3. This list is then provided to each Divisional Returning Officer (DRO) so that, within three months of the election or referendum, a penalty notice may be sent by post to every elector whose name and address appears on the list of apparent non-voters (see subsection 245(3) of the Electoral Act and subsection 45(2) of the Referendum Act).
  4. Under subsection 245(4) of the Electoral Act and subsection 45(4) of the Referendum Act, the DRO is not required to send a penalty notice to electors who:
    • appear to have failed to vote but who have died;
    • were absent from Australia on polling day,
    • were known to be ineligible to vote at the election or referendum; or
    • who have supplied a valid and sufficient reason for not voting.
  5. The penalty notice sent to an elector advises that he or she appears to have failed to vote and that it is an offence to fail to vote at an election, or referendum, without a valid and sufficient reason. The elector is further advised that if he or she does not wish to have the apparent failure to vote dealt with by a court, the elector may, within the prescribed time either:
    • advise the DRO of the particulars of the circumstances of having voted;
    • advise the DRO of a valid and sufficient reason for the failure; or
    • pay to the DRO an administrative penalty of $20.
  6. Under subsection 245(11) of the Electoral Act, and subsection 45(11) of the Referendum Act, if an elector is unable to respond to correspondence from the DRO because of absence from his or her residential address, or because of physical incapacity, then another elector who has personal knowledge of the facts may respond on behalf of the elector who appears to have failed to vote.
  7. If no reply is received to the first penalty notice within the prescribed time, the DRO must send a second penalty notice in accordance with subsection 245(6) of the Electoral Act, or subsection 45(6) of the Referendum Act.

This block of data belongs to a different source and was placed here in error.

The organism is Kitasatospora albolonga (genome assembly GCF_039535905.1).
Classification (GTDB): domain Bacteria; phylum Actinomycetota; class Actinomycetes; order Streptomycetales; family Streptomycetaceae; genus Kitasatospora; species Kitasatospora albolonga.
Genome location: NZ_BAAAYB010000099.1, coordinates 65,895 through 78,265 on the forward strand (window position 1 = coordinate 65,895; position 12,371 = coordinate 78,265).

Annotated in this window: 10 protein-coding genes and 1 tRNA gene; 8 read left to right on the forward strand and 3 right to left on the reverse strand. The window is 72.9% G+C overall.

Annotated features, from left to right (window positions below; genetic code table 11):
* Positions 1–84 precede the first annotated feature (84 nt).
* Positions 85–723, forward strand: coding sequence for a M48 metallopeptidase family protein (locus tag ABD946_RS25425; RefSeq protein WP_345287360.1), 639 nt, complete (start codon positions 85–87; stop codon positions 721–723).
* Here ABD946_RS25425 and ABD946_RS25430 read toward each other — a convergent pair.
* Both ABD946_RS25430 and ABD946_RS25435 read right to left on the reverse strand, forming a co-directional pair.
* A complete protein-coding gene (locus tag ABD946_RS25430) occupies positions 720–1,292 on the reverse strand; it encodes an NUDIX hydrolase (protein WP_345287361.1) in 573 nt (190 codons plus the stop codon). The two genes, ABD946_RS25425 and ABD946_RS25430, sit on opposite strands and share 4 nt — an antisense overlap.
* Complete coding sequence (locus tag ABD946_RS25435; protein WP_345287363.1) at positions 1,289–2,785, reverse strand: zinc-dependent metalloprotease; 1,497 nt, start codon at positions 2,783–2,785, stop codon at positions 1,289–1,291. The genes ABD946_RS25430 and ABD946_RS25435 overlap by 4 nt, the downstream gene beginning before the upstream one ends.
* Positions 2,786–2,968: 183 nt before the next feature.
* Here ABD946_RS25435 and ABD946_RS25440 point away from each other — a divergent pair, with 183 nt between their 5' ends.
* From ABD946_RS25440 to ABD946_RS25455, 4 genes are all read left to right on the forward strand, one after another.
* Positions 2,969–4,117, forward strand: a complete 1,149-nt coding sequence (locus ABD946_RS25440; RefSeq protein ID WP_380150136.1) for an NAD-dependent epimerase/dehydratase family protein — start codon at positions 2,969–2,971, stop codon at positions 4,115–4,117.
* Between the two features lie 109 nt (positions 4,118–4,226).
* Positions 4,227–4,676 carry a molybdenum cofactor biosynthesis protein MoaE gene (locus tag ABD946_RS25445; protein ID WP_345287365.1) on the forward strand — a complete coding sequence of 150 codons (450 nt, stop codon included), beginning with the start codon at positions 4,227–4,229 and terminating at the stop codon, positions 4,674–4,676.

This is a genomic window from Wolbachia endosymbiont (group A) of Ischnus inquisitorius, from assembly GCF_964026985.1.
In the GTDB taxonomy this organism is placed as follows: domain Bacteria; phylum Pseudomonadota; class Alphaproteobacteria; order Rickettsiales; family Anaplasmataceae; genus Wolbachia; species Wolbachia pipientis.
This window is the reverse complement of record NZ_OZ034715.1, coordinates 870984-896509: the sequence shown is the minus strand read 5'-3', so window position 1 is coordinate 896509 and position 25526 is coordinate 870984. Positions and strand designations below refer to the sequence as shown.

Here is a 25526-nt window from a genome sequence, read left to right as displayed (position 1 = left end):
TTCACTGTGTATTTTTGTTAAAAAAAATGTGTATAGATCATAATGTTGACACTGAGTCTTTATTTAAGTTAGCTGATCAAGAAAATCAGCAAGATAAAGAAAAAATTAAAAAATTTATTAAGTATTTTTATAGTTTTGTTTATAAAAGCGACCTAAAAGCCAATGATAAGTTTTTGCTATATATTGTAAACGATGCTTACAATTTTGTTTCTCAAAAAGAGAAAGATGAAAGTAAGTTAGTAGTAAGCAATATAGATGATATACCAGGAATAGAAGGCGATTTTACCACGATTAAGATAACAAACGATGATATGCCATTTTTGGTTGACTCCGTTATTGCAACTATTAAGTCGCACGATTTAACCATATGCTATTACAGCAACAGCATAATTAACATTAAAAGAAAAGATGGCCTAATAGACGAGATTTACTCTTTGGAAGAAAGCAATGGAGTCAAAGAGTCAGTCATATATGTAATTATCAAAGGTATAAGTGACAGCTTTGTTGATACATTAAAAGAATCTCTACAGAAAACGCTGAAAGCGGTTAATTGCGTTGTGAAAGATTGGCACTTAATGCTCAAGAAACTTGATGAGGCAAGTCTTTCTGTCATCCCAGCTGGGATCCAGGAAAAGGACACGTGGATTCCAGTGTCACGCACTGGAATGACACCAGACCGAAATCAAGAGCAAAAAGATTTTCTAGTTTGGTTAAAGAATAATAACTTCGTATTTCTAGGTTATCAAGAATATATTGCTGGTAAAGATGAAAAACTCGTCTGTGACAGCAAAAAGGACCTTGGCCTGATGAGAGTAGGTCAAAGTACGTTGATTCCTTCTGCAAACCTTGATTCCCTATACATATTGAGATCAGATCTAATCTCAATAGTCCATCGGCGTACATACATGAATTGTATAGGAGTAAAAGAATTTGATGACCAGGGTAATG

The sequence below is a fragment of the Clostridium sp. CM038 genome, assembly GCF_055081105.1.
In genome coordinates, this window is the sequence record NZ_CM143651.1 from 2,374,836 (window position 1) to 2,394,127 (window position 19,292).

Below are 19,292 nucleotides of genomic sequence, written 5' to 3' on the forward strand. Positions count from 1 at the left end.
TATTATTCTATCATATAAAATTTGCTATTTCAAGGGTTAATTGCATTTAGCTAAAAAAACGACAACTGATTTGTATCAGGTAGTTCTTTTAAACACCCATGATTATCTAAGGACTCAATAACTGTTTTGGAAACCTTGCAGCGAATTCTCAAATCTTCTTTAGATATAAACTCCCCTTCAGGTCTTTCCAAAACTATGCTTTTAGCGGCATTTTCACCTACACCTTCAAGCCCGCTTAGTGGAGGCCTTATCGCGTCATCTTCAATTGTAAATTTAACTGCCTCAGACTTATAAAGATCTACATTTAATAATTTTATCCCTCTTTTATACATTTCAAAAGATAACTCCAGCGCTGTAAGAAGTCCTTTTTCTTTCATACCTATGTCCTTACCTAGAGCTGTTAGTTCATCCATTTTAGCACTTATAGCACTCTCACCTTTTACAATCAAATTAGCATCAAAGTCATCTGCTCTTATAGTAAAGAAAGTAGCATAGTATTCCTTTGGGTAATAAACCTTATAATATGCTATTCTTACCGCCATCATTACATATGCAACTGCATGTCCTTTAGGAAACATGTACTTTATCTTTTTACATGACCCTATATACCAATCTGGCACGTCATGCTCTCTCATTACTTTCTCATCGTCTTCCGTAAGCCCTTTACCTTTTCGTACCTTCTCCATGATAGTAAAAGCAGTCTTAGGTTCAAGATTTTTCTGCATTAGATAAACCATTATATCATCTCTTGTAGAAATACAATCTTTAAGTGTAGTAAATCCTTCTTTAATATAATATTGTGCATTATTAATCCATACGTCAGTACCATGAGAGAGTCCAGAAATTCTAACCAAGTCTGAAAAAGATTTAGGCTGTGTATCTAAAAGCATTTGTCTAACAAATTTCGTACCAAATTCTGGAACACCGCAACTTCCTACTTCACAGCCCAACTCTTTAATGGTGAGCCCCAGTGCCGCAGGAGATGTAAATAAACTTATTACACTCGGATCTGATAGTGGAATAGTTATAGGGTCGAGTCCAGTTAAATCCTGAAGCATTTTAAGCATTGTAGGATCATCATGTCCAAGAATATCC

8. If the elector pays to the DRO the $20 administrative penalty for failing to vote within the prescribed time, then no further action is taken by the AEC, in accordance with subsection 245(10) of the Electoral Act and subsection 45(10) of the Referendum Act.
  9. Where an elector responds to a penalty notice within the prescribed time and provides a reason for not voting, the DRO must be satisfied that the reason(s) provided are valid and sufficient in accordance with subsection 245(5) of the Electoral Act or subsection 45(5) of the Referendum Act. If the DRO is not satisfied that the reason provided is valid and sufficient, then the DRO must, in accordance with subsection 245(9) of the Electoral Act or subsection 45(9) of the Referendum Act, send a notice advising the elector that:
    1. the DRO is not satisfied that the elector voted or the reason given for the failure to vote is not a valid and sufficient reason, and
    2. if the elector does not wish to have the matter dealt with by a court, the elector may pay an administrative penalty of $20.
  10. Where an elector fails to pay the administrative penalty of $20 or fails to satisfy the DRO that they had a valid and sufficient reason for not voting, an elector may be prosecuted in accordance with subsection 245(15) of the Electoral Act or subsection 45(15) of the Referendum Act.
  11. If a person is found guilty of the offence of failing to vote in an election, a court may impose a penalty of 1 penalty unit. The court may also order the elector to pay an amount for costs.
  12. Where an elector who has been convicted for a failure to vote and fined by a court, fails to pay the fine, the court may take further action and this will vary depending on the state or territory in which the conviction is recorded, and may involve community service orders, seizure of goods, or a short period in jail. In some jurisdictions the court may have no alternative to ordering a jail sentence for fine defaulters. However, this is a matter for the courts and not for the AEC.
  13. It is an offence to knowingly make a false or misleading statement in response to a notice issued under section 245 of the Electoral Act, and section 45 of the Referendum Act, (see subsections 245(15) and (15C) of the Electoral Act and subsections 45(14) and (14C) of the Referendum Act, respectively). If a person is found guilty of this offence, the court may impose a maximum penalty of 1 penalty unit. 

Valid and sufficient reasons

  1. What constitutes a ‘valid and sufficient reason’ for failing to vote is, in the first instance, is a matter for the relevant DRO to assess on the merits on each individual case, in accordance with the law as previously interpreted by the courts. The decisions of the court on the interpretation of the term ‘valid and sufficient reason’ have developed over the years into a substantial body of law that guides DROs in their decision-making in individual cases.
  2. In Judd v McKeon (1926) 38 CLR 380, Mr Judd provided the following reason for not voting at a Senate election: